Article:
Sweden’s Justice Minister Morgan Johansson told state-controlled Sveriges Television that Swedish citizens would not be extradited to Turkey, and that such matters would be settled by the courts.
“In Sweden, independent courts apply Swedish law. Swedish citizens are not extradited to other countries,” Johansson told SVT in a written statement.
The minister did not deny the number of people Turkey has demanded for extradition.
Swedish Prime Minister Magdalena Andersson also said Sweden would follow domestic and international law in matters of extradition, and that the process would depend on the information Turkey would provide on the individuals.
Turkish President Recep Tayyip Erdoğan told reporters on Thursday after NATO’s Madrid summit ended that Sweden and Finland had promised to extradite a total of 73 people. Turkey believes these individuals to have committed terrorism offences.
“They will give us these. This is their promise. And it has been put down in written record. So they will keep their promise,” Erdoğan said, responding to a Swedish journalist.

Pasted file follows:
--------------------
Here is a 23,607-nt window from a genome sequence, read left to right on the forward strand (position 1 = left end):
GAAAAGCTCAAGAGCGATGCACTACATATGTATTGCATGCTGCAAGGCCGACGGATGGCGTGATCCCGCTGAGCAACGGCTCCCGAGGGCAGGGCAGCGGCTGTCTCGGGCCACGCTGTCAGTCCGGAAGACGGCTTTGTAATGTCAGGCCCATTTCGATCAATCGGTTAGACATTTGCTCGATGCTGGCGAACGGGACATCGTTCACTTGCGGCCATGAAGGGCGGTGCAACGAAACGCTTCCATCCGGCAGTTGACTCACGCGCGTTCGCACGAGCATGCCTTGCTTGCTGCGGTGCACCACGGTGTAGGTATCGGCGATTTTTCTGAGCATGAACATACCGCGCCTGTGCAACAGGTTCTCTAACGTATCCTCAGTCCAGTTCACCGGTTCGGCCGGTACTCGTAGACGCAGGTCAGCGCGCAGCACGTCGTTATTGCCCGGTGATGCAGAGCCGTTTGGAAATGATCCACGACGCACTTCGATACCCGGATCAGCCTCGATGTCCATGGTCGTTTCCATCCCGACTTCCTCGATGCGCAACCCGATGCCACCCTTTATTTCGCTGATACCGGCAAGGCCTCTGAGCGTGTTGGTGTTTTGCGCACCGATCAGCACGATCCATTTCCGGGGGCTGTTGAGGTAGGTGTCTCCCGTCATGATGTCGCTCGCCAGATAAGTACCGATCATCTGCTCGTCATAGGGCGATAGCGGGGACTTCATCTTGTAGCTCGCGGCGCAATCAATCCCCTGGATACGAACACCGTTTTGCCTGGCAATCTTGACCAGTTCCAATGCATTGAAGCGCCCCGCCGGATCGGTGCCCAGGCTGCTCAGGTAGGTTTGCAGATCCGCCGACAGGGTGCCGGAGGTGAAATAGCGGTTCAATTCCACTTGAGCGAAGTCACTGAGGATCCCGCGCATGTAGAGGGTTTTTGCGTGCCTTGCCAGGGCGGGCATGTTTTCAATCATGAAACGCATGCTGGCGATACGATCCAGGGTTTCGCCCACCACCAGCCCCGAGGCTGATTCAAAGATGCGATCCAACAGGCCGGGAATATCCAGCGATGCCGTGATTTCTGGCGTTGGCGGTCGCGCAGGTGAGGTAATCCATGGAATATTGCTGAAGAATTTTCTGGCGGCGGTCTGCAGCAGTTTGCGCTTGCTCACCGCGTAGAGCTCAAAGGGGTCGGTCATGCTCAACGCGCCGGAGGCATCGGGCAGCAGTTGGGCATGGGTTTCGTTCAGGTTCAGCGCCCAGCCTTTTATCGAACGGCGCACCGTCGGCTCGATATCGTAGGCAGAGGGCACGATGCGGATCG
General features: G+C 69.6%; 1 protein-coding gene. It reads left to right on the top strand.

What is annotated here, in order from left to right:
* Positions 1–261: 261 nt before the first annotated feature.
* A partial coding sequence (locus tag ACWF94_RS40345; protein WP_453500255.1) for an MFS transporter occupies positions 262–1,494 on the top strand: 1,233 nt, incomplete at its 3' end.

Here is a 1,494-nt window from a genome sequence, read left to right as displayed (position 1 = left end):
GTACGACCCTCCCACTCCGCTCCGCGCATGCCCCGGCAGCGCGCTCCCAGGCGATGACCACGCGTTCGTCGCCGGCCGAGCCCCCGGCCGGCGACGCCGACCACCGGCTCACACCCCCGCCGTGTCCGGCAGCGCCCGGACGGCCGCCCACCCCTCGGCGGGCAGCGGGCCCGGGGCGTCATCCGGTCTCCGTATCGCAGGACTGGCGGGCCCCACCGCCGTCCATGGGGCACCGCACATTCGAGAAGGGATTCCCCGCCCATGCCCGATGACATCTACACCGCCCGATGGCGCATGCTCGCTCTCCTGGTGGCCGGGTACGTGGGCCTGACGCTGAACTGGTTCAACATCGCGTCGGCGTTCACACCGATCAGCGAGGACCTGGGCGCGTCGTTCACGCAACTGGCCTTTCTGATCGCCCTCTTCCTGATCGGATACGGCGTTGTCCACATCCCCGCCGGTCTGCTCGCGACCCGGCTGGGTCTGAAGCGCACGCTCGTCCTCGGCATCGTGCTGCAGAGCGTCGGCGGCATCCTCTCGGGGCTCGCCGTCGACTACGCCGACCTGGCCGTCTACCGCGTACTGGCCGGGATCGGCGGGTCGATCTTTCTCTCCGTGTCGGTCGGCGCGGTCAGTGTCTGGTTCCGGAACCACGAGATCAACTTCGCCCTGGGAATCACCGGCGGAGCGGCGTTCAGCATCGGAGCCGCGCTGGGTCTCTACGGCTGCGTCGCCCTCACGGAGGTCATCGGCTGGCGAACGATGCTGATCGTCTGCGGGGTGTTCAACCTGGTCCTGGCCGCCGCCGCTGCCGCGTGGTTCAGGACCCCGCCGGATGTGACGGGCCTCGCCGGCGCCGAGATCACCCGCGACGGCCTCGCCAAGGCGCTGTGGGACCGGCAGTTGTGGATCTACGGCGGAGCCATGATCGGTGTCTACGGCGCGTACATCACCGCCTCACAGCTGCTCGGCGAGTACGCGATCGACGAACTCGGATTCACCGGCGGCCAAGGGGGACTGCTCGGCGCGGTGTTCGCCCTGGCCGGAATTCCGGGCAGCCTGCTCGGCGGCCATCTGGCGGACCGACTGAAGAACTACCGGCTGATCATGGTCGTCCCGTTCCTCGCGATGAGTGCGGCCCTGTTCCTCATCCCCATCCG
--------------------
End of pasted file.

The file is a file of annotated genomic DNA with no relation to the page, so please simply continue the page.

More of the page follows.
If the two Nordic countries do not “carry out their duties” as described in Tuesday’s trilateral memorandum, Turkish parliament will not ratify their bids to join NATO, Erdoğan said.
On Friday, Erdoğan told Turkish reporters that there was “no rush” for the ratification.
“This should be known: These signatures don’t mean that the issue is done … Without our parliament’s approval, this does not go into effect. So there is no need to Rush,” Reuters cited Erdoğan as saying.
Finland’s Foreign Minister Pekka Haavisto said no specific names had been discussed for extradition.
“We agreed that now we have signed a text and everything that we have signed is in the text,” Haavisto told reporters on Friday. “We did not, in Madrid, discuss any individuals or any listings.”